The red carpet was rolled out at Signal Iduna Park on Tuesday for the visit of Paris Saint-Germain, the glitz and glamour of the nouveau riche in town to face hosts draped in tradition and honour.


Neymar, Kylian Mbappe and co had hoped to scale the yellow wall in hope of PSG taking hold of the tie and securing a spot in the Champions League quarter-finals for the first time since 2016.


The young whippersnappers of Borussia Dortmund had other ideas.

Erling Haaland,Jadon Sancho,Lukasz Piszczek,Achraf Hakimi,Giovanni Reyna

Les Parisiens were second best in every department in their 2-1 loss, most importantly on the scoreline but worryingly elsewhere too. Dortmund looked fitter, sharper, aggressive, much more reminiscent of the BVB the world knows; PSG played the part of the lightweights they tend to look on the continent, almost allergic to the ​Champions League anthem (see also: Manchester City).


For all of Mbappe's menace, for all of ​Neymar's trickery, for all of Marco Verratti's stupid yellow card challenges, they were no match for the hustle and bustle of ​Emre Can, the whirlwind Jadon Sancho, and most notably the thundering Erling Haaland.


Europe's most sought after striker of the first half of the season made a sensible choice to join a modest club just as he started to be considered as arrogant, but Haaland has kept calm and carried on ever since ​touching down in Dortmund.

Giovanni Reyna,Erling Haaland,Raphael Guerreiro

The Norwegian's first strike on Tuesday night was a typical poacher's goal, sniffing out the danger in the PSG box and reacting quickest to poke the ball into the roof of Keylor Navas. The second will be iconic in a surely long and successful career.


Haaland's wicked effort from 20 yards - that sounded heavenly and like it ripped the net clean off of the stanchions, and with such little back-lift - came out of very little, carving his own opening and just letting fly.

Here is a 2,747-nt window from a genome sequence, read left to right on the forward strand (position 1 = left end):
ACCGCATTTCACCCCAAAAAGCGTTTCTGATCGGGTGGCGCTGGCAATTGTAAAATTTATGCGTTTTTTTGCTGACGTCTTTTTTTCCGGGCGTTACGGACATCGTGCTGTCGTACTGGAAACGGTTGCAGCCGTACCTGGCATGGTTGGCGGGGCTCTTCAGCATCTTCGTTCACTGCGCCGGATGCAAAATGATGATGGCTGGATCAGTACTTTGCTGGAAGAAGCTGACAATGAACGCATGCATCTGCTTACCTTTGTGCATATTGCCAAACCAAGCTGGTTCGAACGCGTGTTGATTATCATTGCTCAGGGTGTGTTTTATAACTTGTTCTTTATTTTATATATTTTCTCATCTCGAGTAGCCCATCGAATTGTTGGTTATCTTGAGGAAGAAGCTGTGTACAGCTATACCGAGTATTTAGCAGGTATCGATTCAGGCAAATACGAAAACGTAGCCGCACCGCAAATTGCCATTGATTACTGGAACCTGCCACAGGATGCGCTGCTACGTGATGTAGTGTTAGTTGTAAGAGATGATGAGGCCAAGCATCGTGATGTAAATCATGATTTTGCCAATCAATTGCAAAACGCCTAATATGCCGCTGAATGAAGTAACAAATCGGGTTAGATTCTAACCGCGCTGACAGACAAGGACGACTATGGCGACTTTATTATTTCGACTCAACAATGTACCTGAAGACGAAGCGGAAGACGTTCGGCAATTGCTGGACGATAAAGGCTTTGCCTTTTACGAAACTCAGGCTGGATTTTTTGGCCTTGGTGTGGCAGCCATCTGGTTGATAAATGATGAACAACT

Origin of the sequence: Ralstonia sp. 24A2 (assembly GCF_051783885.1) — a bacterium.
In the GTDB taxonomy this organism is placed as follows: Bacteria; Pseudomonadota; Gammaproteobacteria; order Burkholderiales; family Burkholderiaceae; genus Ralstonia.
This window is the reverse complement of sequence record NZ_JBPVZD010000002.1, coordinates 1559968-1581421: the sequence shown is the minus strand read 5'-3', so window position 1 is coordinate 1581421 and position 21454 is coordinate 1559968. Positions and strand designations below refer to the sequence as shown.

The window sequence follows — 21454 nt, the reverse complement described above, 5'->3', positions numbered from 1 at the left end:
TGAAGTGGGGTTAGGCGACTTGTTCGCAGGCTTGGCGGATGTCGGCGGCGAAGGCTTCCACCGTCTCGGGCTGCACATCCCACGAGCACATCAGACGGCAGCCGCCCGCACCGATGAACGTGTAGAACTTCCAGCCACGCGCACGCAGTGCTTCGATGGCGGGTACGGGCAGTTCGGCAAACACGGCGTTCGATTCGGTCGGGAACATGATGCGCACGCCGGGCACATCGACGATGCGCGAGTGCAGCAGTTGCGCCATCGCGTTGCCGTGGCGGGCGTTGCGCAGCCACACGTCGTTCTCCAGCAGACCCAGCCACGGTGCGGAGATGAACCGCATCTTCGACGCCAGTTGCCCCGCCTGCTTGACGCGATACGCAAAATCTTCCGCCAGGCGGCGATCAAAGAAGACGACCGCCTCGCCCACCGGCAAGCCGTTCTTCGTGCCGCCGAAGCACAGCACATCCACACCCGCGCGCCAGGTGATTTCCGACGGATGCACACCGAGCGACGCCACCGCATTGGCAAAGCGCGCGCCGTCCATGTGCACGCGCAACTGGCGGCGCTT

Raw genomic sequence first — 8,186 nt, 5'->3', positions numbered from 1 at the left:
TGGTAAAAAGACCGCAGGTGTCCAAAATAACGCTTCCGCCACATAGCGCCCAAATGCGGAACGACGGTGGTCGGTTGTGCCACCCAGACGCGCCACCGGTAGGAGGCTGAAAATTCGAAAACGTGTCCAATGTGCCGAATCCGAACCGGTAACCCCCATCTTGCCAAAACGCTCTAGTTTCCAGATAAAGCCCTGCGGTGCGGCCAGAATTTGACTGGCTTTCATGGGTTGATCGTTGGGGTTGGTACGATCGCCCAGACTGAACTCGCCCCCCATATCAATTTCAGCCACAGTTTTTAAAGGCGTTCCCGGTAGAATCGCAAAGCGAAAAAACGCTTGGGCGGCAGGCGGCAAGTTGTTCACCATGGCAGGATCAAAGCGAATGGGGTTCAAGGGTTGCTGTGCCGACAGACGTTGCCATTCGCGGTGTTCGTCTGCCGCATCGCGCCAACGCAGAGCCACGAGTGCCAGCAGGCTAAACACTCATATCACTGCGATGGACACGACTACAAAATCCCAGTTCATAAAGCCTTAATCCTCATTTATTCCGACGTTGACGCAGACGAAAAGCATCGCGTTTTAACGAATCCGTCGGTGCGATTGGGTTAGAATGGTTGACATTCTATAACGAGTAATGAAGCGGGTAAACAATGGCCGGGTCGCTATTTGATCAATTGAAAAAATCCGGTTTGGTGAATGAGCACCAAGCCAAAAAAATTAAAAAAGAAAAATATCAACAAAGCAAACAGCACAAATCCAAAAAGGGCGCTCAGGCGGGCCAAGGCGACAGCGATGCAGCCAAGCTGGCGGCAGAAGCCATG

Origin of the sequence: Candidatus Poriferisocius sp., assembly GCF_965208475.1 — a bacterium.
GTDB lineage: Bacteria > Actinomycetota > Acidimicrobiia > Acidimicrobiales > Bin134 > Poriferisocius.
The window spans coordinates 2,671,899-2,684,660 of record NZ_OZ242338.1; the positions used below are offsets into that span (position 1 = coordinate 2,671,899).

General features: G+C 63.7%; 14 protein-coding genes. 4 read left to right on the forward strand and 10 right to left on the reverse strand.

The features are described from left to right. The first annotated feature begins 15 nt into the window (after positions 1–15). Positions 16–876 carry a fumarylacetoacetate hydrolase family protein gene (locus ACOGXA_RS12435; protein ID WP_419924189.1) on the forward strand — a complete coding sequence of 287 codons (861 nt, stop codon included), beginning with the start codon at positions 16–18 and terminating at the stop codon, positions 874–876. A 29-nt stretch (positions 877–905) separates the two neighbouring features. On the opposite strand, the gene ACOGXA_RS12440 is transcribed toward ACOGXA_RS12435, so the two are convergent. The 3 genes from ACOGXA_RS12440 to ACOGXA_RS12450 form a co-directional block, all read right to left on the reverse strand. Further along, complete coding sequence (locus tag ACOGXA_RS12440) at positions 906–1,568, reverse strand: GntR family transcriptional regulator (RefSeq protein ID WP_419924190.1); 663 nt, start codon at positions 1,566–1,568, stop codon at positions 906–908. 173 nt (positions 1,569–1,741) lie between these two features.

It capped a night that will live long in his history, less seminal but more a mere landmark among the other soaring heights he'll probably reach.


​Dortmund as a city is famed in Germany as industrial, and Haaland plays much like a factory-built player constructed locally.

He plays as if he's the product of a 'build a footballer' game, where you'd cherry pick the best attributes of the world's best in an attempt to make a successful Frankenstein monster footballer; Haaland has the running power of ​Romelu Lukaku, the technique of Robert Lewandowski, the instincts of ​Harry Kane, the speed of Tuesday's opposite in ​Kylian Mbappe.


Given that his father Alfie played for ​Leeds and ​Manchester City and his mother Gry Marita was a ​national champion in heptathlonit's no surprise that Haaland plays like an amalgamation of several athletes - he was also a specialist in athletics and cross-country, while Norway's handball manager wanted him to choose that sport to go pro in.

Tuesday's win marked the 100th game of Haaland's short career so far, scoring 60 in that time - including 11 in just 7 games for Dortmund. He's passed every single test he's faced so far with flying colours, and you'd be hard pressed to find anyone willing to write him off for whatever challenge comes next.


Haaland's only 19 and it's fun to get ahead of ourselves, it's enjoyable to ride the wave of excitement he's creating. It might not even last, he might never actually fulfil his potential, but all that he's done to this point has been worthy of hype, worthy of small talk and columns alike. The era of Haaland is on the way, the perfect modern striker in an era running out of them.


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